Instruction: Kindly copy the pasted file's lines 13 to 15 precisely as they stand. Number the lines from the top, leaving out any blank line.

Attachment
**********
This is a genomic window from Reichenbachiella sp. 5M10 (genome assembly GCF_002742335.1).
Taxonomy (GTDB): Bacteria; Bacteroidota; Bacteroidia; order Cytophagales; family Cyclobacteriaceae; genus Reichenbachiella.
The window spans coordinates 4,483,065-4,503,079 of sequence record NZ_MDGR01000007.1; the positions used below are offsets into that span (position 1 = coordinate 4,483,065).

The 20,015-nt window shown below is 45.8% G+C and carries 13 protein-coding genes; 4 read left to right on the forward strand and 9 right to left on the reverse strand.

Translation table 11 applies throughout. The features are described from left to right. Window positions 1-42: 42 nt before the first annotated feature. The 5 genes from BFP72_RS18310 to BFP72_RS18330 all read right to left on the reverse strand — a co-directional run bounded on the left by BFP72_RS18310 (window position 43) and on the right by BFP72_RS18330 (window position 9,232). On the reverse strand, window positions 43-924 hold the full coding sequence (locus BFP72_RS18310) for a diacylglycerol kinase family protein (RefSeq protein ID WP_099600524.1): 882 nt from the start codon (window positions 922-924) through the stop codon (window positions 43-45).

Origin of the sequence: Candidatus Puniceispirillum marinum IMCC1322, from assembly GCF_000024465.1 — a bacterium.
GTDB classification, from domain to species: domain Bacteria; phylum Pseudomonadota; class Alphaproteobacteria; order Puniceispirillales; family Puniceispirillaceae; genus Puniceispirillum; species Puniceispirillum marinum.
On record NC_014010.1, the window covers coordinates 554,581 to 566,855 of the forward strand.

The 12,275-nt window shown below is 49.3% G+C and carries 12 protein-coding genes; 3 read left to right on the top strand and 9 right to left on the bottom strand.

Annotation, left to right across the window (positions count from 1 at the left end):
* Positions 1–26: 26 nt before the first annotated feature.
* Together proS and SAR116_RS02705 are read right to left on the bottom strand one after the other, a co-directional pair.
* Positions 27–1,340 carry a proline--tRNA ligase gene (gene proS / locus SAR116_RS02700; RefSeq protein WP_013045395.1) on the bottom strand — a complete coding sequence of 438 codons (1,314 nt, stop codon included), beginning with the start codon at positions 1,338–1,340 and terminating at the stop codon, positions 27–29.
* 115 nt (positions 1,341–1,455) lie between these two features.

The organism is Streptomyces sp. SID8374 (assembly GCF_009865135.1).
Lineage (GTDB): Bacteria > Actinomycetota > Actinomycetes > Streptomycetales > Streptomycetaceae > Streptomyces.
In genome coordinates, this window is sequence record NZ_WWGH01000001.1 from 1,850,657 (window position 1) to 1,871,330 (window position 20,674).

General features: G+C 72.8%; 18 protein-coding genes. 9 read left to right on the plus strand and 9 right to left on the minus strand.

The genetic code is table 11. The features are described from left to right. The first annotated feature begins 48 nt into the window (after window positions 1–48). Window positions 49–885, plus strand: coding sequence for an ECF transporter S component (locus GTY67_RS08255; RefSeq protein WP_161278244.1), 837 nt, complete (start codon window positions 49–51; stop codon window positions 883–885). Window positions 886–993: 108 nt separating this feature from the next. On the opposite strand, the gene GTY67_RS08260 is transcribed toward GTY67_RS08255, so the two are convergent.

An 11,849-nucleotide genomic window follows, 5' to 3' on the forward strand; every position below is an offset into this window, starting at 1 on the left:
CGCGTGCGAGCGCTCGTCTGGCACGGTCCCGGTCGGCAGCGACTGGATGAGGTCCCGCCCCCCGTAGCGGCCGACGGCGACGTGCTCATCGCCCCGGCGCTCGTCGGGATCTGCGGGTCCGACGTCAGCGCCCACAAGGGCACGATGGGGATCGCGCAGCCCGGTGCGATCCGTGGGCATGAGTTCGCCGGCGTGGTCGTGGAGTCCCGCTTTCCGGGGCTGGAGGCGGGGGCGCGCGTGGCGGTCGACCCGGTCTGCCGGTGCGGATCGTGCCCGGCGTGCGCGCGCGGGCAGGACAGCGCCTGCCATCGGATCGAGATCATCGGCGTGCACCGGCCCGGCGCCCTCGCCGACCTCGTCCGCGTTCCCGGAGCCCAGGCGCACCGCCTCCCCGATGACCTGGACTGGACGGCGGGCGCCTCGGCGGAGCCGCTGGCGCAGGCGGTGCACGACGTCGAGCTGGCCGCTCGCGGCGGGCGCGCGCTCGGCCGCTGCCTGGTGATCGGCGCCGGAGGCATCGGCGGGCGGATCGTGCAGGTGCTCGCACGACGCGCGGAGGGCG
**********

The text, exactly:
* Positions 27–1,340 carry a proline--tRNA ligase gene (gene proS / locus SAR116_RS02700; RefSeq protein WP_013045395.1) on the bottom strand — a complete coding sequence of 438 codons (1,314 nt, stop codon included), beginning with the start codon at positions 1,338–1,340 and terminating at the stop codon, positions 27–29.
* 115 nt (positions 1,341–1,455) lie between these two features.

The organism is Streptomyces sp. SID8374 (assembly GCF_009865135.1).